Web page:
Returning to St. Erth, Cornwall, in 1907 after working as a miner in America, William Hampton fell in love with Emily Tredrea, a teenager living with her mother in the town’s Vicarage Row – her father was away from home, working as a miner in South Africa.

The youngsters became engaged in 1908, and Hampton became the lodger of Emily’s mother. All seemed to go well until May, 1909, when Emily, by now 16, told Hampton she no longer loved him. She found him a boring kill-joy who never wanted to go out, and she was through with him.

The next evening, MAY 2nd, her mother went out to visit Hampton’s grandmother, who had a bad leg. In her absence Hampton took the opportunity to talk to Emily about what she had told him the day before. But he got nowhere. She just repeated that she wanted to have nothing more to do with him.

Enraged, he rushed at her, grabbed her throat and throttled her. Their row had been heard by Emily’s nine-year-old brother Rowland, who left his bed and looked down from the landing to see his sister lying on the kitchen floor, Hampton kneeling on her and gripping her neck. The boy shouted to the lodger to stop, but Hampton ignored him.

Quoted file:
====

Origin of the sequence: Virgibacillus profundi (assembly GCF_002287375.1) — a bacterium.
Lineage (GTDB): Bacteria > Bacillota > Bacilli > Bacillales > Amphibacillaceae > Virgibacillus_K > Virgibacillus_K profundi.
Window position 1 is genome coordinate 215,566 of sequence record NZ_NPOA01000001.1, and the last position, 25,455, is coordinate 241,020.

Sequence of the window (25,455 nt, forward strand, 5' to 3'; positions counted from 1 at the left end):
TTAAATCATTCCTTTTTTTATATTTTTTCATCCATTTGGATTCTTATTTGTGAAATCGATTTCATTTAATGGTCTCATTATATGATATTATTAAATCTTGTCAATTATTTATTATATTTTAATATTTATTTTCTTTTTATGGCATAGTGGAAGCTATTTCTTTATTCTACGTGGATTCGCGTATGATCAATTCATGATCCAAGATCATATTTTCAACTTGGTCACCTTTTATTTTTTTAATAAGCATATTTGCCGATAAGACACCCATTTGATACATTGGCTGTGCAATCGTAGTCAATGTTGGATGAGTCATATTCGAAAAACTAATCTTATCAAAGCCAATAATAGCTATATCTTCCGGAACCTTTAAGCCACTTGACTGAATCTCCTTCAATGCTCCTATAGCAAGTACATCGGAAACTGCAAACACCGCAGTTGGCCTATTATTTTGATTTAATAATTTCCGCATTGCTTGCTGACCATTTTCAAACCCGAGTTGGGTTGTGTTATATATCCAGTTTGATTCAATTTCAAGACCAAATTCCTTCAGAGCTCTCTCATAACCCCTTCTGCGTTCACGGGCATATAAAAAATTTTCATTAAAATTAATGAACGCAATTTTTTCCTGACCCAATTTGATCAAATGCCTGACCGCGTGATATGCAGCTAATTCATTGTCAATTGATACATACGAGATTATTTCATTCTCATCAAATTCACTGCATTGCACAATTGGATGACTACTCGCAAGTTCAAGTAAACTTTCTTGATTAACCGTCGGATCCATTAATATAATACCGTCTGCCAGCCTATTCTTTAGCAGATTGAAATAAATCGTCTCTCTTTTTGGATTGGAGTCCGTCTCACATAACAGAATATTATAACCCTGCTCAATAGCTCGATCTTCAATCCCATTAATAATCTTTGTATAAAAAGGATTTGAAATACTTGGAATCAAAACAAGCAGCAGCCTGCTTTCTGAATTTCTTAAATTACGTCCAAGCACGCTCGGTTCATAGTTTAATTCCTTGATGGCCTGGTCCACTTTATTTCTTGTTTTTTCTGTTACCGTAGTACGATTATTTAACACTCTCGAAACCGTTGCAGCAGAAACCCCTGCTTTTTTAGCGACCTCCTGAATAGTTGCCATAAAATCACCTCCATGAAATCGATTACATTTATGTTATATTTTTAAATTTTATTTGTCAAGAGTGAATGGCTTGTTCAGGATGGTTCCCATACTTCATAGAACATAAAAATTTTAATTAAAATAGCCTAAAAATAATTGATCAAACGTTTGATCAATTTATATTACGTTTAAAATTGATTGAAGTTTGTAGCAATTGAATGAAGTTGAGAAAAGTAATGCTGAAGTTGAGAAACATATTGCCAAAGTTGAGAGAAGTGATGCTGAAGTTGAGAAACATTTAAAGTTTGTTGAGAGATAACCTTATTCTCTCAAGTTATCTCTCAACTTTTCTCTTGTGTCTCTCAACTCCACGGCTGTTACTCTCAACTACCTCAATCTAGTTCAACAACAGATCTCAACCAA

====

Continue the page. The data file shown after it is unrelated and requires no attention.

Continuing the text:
Rowland returned to his room, dressed quickly and returned to the landing to see Hampton put Emily in a chair, from which she toppled.

When the boy tried to leave the house to run for his mother, Hampton told him to wait and they would go together. Then while Hampton tried to put Emily back on the chair, Rowland made his escape and ran off to his mother.

Moments later Hampton left the house, jumped over a hedge opposite and made off across fields. Fearing he would be roughly handled if he were arrested in St. Erth, he went to Hayle and gave himself up there.

“I think I have killed a maid at St. Erth,” he said. “I choked her with my hands. I think she is dead right enough, because I picked her up and she could not stand, and then I put her in a chair and her head fell over on one side…I was going with her and now she won’t have anything to do with me. I suppose it was temper that caused me to do it.”

At his trial his defence was provocation, his counsel Mr. R.G. Seton also pointing out that the crime had taken place in the kitchen where there were many knives, but Hampton had used his bare hands. This indicated there was no premeditation, Mr. Seton claimed, submitting that the offence was therefore manslaughter.

The jury disagreed. After only 15 minutes’ retirement they returned to convict William Hampton of murder, and on July 20th, 1909, he became the last man to be hanged at Bodmin Prison. He was 23.